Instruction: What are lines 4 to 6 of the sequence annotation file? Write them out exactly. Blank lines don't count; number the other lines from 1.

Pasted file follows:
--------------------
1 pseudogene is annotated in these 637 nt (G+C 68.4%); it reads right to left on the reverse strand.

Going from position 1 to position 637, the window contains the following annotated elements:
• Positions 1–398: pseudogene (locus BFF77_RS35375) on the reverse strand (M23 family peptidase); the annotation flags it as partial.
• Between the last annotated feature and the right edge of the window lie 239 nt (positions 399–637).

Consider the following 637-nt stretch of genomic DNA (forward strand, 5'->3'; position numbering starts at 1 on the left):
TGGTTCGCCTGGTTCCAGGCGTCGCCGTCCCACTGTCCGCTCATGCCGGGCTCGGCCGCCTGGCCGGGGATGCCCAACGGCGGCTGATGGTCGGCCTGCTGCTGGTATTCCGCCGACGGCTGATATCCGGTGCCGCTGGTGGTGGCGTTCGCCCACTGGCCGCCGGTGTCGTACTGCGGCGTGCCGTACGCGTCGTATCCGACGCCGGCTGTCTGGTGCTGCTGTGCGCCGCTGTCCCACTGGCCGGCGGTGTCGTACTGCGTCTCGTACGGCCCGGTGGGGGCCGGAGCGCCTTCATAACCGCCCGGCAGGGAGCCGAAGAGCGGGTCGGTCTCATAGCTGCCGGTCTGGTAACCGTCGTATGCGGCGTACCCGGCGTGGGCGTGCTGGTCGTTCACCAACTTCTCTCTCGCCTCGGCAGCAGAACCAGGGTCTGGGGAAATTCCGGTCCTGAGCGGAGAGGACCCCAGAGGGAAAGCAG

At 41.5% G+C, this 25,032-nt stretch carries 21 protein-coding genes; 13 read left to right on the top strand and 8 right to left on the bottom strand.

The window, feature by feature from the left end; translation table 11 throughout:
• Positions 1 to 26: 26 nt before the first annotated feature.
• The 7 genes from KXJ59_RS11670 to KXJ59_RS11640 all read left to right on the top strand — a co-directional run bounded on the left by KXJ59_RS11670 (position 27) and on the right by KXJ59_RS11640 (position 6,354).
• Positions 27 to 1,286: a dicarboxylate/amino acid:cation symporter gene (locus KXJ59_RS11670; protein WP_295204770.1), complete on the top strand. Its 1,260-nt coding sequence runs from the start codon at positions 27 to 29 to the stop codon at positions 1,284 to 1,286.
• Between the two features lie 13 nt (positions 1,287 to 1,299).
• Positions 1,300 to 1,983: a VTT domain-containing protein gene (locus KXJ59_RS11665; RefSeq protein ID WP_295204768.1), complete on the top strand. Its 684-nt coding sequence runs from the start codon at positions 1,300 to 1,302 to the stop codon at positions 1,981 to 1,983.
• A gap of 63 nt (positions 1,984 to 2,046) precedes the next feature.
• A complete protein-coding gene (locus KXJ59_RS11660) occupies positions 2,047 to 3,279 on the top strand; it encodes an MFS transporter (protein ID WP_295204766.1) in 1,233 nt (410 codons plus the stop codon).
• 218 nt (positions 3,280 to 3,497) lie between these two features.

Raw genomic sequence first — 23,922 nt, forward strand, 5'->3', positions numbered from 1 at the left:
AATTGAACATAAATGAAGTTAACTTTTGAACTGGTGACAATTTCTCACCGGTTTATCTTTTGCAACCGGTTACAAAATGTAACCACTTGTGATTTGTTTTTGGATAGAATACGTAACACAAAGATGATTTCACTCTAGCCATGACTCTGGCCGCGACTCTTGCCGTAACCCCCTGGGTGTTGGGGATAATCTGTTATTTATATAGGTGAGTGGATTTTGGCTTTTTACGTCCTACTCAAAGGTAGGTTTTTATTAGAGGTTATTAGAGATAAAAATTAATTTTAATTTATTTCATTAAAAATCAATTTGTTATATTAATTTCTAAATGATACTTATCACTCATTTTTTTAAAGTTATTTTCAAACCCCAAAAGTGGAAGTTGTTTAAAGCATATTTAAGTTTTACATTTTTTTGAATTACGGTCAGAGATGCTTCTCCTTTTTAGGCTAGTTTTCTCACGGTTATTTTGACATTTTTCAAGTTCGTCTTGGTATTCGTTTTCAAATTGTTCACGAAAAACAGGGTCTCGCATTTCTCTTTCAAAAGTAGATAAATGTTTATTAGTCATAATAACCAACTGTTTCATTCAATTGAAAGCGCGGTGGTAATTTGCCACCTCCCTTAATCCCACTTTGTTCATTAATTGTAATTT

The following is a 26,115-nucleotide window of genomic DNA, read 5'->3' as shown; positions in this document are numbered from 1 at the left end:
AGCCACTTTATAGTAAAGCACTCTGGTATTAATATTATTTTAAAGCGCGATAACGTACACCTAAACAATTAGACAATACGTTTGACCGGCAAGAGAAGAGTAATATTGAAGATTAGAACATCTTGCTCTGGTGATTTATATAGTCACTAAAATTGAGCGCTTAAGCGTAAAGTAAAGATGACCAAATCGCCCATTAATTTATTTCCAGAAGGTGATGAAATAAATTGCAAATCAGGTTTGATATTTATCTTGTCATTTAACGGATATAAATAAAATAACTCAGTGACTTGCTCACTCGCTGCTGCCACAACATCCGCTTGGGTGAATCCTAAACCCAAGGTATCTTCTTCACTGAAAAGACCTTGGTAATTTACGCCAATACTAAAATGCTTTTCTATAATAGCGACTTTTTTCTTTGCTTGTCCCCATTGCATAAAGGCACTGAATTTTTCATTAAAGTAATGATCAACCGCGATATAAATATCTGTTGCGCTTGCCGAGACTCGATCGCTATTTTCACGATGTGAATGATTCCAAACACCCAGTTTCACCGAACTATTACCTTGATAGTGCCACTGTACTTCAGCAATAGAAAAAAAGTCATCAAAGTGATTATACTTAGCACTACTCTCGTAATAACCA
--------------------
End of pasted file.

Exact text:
• Between the last annotated feature and the right edge of the window lie 239 nt (positions 399–637).

Consider the following 637-nt stretch of genomic DNA (forward strand, 5'->3'; position numbering starts at 1 on the left):
TGGTTCGCCTGGTTCCAGGCGTCGCCGTCCCACTGTCCGCTCATGCCGGGCTCGGCCGCCTGGCCGGGGATGCCCAACGGCGGCTGATGGTCGGCCTGCTGCTGGTATTCCGCCGACGGCTGATATCCGGTGCCGCTGGTGGTGGCGTTCGCCCACTGGCCGCCGGTGTCGTACTGCGGCGTGCCGTACGCGTCGTATCCGACGCCGGCTGTCTGGTGCTGCTGTGCGCCGCTGTCCCACTGGCCGGCGGTGTCGTACTGCGTCTCGTACGGCCCGGTGGGGGCCGGAGCGCCTTCATAACCGCCCGGCAGGGAGCCGAAGAGCGGGTCGGTCTCATAGCTGCCGGTCTGGTAACCGTCGTATGCGGCGTACCCGGCGTGGGCGTGCTGGTCGTTCACCAACTTCTCTCTCGCCTCGGCAGCAGAACCAGGGTCTGGGGAAATTCCGGTCCTGAGCGGAGAGGACCCCAGAGGGAAAGCAG